Panel Emphasizes Personal Relationship of Chicago and Sister City Kiev; Assembly Agrees that Western Support is Necessary for Ukraine
CHICAGO–(ENEWSPF)–March 4, 2014. On the heels of Russian President Vladimir Putin’s decision to deploy Russian troops inside Ukraine, U.S. Sen. Mark Kirk today met with leaders from the Ukrainian, Polish, Lithuanian and Latvian communities in Chicago to discuss the precarious situation, Russia’s involvement, and what the United States can do to support the people of Ukraine.
“I fear that Ukraine is on the edge of all-out war,” Sen. Kirk Said. “With more than 50,000 Ukrainian-American families here in Chicago, this is a personal issue for all of us.”
The meeting was hosted by representatives of the Ukrainian Congress Committee of America, which has called on the United States to support democratic reforms in Ukraine.
Saulius Kuprys, president of the Lithuanian American Council and a Chicago attorney, agreed that all Chicagoans of all nationalities should be concerned with Russia’s actions towards Ukraine.
Sen. Kirk remained supportive of the goal of keeping Ukraine sovereign and democratic, as well as their entry into the European Union.
“If Mr. Putin thinks that using the Russian military to reconstruct parts of the Soviet Union will work in the 21st century, he will face a very unpleasant surprise,” Sen. Kirk said.
Sen. Kirk noted that social media such as Facebook and Twitter have been very effective in organizing pro-democracy forces worldwide, and that technology would make the kind of Soviet-era repression on which that government relied nearly impossible.
Panelists noted that, should phone and internet go out, the Ukrainian people may not have a way to stay connected to one another and to loved ones abroad.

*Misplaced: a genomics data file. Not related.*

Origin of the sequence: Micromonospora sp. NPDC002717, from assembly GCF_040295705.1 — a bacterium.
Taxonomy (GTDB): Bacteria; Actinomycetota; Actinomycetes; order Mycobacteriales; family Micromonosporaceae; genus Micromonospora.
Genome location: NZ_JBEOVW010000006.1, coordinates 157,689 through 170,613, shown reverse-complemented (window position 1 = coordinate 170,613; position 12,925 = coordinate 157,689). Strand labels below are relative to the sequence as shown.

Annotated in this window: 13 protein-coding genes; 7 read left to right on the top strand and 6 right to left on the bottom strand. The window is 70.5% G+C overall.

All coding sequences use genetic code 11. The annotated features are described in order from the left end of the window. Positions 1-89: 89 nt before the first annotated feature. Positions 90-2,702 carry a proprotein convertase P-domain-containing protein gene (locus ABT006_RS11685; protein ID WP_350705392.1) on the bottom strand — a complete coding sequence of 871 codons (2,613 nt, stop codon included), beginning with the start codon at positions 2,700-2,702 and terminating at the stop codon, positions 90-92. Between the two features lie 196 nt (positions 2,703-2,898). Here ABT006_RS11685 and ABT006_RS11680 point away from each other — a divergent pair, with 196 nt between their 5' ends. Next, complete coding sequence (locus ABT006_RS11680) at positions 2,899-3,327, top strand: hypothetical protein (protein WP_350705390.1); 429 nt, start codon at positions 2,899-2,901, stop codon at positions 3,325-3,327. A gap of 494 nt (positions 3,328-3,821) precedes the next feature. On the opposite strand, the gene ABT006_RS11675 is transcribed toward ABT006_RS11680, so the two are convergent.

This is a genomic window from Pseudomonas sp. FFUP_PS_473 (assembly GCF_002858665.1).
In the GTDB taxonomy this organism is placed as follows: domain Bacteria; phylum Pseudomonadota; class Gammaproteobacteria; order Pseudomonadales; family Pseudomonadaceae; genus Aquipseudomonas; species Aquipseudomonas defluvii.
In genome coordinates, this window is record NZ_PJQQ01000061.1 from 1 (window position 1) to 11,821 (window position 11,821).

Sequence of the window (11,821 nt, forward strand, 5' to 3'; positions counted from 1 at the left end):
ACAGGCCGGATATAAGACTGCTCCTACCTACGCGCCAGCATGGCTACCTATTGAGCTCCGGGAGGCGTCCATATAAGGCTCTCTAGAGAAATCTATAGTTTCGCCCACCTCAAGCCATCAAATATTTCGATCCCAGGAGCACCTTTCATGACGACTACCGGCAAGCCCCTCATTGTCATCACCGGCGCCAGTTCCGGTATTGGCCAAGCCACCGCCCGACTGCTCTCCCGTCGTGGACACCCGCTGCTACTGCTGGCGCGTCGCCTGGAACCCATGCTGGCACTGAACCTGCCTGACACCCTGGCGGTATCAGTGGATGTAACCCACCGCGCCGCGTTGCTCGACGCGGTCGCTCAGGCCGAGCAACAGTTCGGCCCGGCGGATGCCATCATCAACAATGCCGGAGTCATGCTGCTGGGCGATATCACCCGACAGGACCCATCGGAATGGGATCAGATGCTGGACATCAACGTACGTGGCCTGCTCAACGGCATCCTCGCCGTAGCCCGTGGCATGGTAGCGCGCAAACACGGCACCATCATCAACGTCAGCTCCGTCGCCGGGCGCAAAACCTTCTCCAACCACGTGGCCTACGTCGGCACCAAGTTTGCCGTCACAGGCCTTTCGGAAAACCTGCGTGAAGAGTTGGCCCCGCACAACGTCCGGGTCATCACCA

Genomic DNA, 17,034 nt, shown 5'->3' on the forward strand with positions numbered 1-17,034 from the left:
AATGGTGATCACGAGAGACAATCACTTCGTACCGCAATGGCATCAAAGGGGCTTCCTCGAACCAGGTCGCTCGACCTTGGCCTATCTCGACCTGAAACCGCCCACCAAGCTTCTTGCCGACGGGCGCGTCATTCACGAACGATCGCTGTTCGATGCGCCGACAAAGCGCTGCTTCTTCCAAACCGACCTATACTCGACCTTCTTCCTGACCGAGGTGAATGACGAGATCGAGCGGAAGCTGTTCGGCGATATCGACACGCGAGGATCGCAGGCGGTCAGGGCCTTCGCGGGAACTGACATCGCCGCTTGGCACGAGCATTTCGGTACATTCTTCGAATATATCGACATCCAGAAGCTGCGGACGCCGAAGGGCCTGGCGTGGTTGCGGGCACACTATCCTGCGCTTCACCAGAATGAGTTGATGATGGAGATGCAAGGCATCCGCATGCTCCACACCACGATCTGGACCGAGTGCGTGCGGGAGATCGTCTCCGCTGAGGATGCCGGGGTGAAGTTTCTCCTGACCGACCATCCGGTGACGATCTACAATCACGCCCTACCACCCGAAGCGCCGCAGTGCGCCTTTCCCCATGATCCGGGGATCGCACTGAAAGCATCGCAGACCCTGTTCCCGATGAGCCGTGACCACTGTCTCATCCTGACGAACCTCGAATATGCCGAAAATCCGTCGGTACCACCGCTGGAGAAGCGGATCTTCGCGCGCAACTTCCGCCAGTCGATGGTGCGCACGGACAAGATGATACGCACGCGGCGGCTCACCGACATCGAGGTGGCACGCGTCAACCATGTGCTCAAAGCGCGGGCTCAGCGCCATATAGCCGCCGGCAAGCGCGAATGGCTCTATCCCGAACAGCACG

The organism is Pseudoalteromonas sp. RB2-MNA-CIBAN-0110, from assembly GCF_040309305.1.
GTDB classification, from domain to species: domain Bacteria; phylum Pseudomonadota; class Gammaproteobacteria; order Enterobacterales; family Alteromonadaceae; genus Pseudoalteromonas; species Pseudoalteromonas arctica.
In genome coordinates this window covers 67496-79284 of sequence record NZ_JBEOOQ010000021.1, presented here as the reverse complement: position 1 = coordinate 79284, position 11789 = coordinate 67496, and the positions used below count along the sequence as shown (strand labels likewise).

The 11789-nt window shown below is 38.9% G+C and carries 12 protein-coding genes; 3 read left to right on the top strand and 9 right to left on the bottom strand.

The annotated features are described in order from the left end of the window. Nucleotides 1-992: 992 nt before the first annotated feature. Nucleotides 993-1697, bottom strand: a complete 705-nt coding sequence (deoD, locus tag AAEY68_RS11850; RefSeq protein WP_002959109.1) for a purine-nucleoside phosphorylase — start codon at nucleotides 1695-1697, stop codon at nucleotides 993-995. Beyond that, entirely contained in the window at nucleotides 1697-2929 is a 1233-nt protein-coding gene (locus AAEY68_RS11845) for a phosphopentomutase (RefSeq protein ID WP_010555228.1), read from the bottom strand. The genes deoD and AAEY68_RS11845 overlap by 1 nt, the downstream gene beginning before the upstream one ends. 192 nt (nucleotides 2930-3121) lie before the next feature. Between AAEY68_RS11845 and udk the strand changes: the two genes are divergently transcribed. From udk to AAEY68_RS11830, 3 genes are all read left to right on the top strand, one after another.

A younger panelist, Julian Hayda, who operates a youth organization called Project Maidan, noted that virtual private networks (VPNs) might be created to fill some of the void if communications in Ukraine were disrupted.
This notion echoed Sen. Kirk’s sentiments.
“VPNs and other technological advancements are vital tools for spreading democracy,” Sen. Kirk said.
One of the panelists, Vera Eliashevsky, emphasized that many have personal connections to the struggle in Ukraine.
“We have a journalist based here in Chicago who was hit by rubber bullets,” Eliashevsky said. “He is in the hospital in the Ukraine.”
“The United States should, whenever possible, stand with those who peacefully pursue freedom and democracy,” Sen. Kirk said.
Sen. Kirk noted that there are many things the United States can do to support Ukrainian freedom.
“Sen. John McCain and I have long been backing a bill —now a law—that would deny visas to those who are suppressing human rights in Russia,” Sen. Kirk noted. “The Sergei Magnitsky Rule of Law Accountability Act (Public Law 112-208) is one way to put pressure on those who are fighting the peaceful proponents of Ukrainian democracy.”
Sen. Kirk noted continued efforts to expand the Magnitsky Act to a global scale. Those efforts are still underway in the senate.
The panel agreed with the Senator that more needed to be done.
“We can do more, and we must do more,” Sen. Kirk said. “Russia should not run the table here, and the United States should fulfill its role as the world’s greatest hope for freedom and extend a hand to the peaceful people of Ukraine.”